TIME – Republican state lawmakers are advancing a wave of new voting restrictions aimed at reversing the slew of pandemic-inspired election flexibilities, including expansions of mail voting, that most states adopted last year. But new evidence shows that those voting options likely led to significantly higher turnout among Americans with disabilities, a group that is equally as likely to vote Republican as Democrat.
Just 11% of voters with disabilities said they experienced difficulties in voting in 2020, down from 26% in 2012, according to a study on voting accessibility published Wednesday by the U.S. Election Assistance Commission (EAC). Among disabled voters who used mail ballots, just 5% reported experiencing difficulties, while 18% of disabled voters who opted for in-person voting encountered difficulties.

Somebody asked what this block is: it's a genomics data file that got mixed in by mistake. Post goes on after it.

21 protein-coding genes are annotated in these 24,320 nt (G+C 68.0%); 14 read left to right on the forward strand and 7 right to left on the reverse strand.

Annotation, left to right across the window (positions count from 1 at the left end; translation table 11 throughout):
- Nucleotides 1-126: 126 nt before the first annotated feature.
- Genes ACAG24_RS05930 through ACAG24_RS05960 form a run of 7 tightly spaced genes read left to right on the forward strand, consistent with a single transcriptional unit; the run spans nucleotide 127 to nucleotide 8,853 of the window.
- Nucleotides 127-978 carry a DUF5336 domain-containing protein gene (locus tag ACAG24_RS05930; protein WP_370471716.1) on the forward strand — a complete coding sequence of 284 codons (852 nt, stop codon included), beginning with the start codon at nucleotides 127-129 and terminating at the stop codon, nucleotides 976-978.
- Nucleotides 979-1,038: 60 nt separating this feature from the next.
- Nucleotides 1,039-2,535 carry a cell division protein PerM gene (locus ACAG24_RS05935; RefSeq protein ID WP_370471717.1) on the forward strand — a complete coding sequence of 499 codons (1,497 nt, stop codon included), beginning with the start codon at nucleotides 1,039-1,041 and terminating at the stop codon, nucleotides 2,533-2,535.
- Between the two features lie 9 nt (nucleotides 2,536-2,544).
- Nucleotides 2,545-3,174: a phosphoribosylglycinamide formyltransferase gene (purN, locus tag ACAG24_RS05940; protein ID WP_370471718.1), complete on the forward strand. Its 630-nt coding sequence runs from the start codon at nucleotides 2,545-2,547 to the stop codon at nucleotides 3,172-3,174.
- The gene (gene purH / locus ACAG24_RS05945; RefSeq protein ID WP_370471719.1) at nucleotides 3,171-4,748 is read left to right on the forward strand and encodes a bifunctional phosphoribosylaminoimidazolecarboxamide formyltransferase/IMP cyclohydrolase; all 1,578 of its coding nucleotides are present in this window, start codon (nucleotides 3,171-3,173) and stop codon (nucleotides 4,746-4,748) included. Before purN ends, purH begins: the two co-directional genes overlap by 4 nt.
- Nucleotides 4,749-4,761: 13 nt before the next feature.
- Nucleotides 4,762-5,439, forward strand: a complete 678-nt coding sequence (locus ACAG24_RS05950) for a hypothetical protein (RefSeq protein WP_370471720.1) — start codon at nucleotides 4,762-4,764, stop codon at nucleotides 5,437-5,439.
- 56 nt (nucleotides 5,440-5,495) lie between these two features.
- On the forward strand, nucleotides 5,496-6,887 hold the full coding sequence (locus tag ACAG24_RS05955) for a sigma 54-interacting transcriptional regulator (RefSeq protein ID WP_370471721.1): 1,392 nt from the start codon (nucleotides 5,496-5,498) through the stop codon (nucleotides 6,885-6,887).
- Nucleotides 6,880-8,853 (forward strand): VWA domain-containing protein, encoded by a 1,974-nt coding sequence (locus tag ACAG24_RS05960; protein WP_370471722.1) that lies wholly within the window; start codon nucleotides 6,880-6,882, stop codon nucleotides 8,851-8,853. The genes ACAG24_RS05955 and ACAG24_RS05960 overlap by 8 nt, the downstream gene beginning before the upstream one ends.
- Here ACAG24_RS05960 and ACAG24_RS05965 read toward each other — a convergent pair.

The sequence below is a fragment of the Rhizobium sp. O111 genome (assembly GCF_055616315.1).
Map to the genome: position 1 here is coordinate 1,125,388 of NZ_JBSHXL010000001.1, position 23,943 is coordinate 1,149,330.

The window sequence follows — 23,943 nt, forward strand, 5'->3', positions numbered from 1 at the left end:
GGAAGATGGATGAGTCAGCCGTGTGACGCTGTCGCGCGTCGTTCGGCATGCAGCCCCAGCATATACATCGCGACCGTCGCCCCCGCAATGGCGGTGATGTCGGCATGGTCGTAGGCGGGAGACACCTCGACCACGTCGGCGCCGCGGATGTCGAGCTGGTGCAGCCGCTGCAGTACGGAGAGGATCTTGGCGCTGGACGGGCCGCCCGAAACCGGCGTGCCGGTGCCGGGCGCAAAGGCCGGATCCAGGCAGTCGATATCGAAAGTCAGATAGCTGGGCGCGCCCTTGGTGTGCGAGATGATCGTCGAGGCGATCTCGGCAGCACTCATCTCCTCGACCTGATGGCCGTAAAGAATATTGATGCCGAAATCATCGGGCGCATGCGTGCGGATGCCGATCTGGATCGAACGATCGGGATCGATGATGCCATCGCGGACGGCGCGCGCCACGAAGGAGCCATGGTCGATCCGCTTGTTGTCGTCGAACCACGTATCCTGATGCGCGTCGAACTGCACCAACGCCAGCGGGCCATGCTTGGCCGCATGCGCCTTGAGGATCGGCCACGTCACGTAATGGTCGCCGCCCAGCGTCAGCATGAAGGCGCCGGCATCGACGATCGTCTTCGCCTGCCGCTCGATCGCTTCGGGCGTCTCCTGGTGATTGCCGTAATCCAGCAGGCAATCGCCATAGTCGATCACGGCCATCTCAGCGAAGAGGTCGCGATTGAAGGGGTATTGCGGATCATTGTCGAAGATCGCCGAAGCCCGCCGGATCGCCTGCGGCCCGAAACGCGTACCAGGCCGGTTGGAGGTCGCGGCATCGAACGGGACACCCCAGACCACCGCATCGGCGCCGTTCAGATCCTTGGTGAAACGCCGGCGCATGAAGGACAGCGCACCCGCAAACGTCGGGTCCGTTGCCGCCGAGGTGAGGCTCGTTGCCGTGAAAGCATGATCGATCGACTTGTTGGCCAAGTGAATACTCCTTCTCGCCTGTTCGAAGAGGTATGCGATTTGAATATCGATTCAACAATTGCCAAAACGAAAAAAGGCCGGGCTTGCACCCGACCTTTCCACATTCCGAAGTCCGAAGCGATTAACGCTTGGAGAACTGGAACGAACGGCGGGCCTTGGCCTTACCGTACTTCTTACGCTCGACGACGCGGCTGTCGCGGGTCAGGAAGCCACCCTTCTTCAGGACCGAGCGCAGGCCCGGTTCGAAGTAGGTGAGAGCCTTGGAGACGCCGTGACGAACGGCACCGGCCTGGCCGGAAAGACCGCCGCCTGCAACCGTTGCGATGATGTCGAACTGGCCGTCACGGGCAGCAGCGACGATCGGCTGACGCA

Those numbers mark a major change from previous election cycles, according to experts on political participation. “Anything that makes it easier, that provides more options to people with disabilities, is good for the turnout of people with disabilities,” says Douglas Kruse, a professor at Rutgers School of Management and Labor Relations who co-authored the EAC study.